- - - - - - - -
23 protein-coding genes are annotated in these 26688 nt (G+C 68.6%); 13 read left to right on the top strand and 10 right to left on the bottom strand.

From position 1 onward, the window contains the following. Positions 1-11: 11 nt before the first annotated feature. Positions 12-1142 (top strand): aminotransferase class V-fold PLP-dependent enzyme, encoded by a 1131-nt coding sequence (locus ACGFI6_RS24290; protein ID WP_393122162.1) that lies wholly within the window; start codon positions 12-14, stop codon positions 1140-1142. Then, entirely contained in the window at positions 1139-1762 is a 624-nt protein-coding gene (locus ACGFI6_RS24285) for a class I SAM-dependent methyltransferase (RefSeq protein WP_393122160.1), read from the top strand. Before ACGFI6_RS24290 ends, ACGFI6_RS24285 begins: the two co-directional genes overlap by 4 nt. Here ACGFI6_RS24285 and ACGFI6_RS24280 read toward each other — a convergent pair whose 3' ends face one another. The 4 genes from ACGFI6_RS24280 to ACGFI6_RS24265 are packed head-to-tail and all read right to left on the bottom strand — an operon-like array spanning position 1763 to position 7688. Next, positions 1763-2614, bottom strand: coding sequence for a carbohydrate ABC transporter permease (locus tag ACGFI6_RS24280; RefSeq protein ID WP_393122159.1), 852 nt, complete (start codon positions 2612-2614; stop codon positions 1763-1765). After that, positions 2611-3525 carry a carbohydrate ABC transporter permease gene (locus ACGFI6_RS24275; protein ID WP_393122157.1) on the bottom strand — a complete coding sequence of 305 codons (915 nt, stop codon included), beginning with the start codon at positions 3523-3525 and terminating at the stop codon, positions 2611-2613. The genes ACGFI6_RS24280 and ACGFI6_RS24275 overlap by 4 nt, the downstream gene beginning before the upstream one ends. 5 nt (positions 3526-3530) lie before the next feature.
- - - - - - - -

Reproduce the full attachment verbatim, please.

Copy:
23 protein-coding genes are annotated in these 26688 nt (G+C 68.6%); 13 read left to right on the top strand and 10 right to left on the bottom strand.

From position 1 onward, the window contains the following. Positions 1-11: 11 nt before the first annotated feature. Positions 12-1142 (top strand): aminotransferase class V-fold PLP-dependent enzyme, encoded by a 1131-nt coding sequence (locus ACGFI6_RS24290; protein ID WP_393122162.1) that lies wholly within the window; start codon positions 12-14, stop codon positions 1140-1142. Then, entirely contained in the window at positions 1139-1762 is a 624-nt protein-coding gene (locus ACGFI6_RS24285) for a class I SAM-dependent methyltransferase (RefSeq protein WP_393122160.1), read from the top strand. Before ACGFI6_RS24290 ends, ACGFI6_RS24285 begins: the two co-directional genes overlap by 4 nt. Here ACGFI6_RS24285 and ACGFI6_RS24280 read toward each other — a convergent pair whose 3' ends face one another. The 4 genes from ACGFI6_RS24280 to ACGFI6_RS24265 are packed head-to-tail and all read right to left on the bottom strand — an operon-like array spanning position 1763 to position 7688. Next, positions 1763-2614, bottom strand: coding sequence for a carbohydrate ABC transporter permease (locus tag ACGFI6_RS24280; RefSeq protein ID WP_393122159.1), 852 nt, complete (start codon positions 2612-2614; stop codon positions 1763-1765). After that, positions 2611-3525 carry a carbohydrate ABC transporter permease gene (locus ACGFI6_RS24275; protein ID WP_393122157.1) on the bottom strand — a complete coding sequence of 305 codons (915 nt, stop codon included), beginning with the start codon at positions 3523-3525 and terminating at the stop codon, positions 2611-2613. The genes ACGFI6_RS24280 and ACGFI6_RS24275 overlap by 4 nt, the downstream gene beginning before the upstream one ends. 5 nt (positions 3526-3530) lie before the next feature.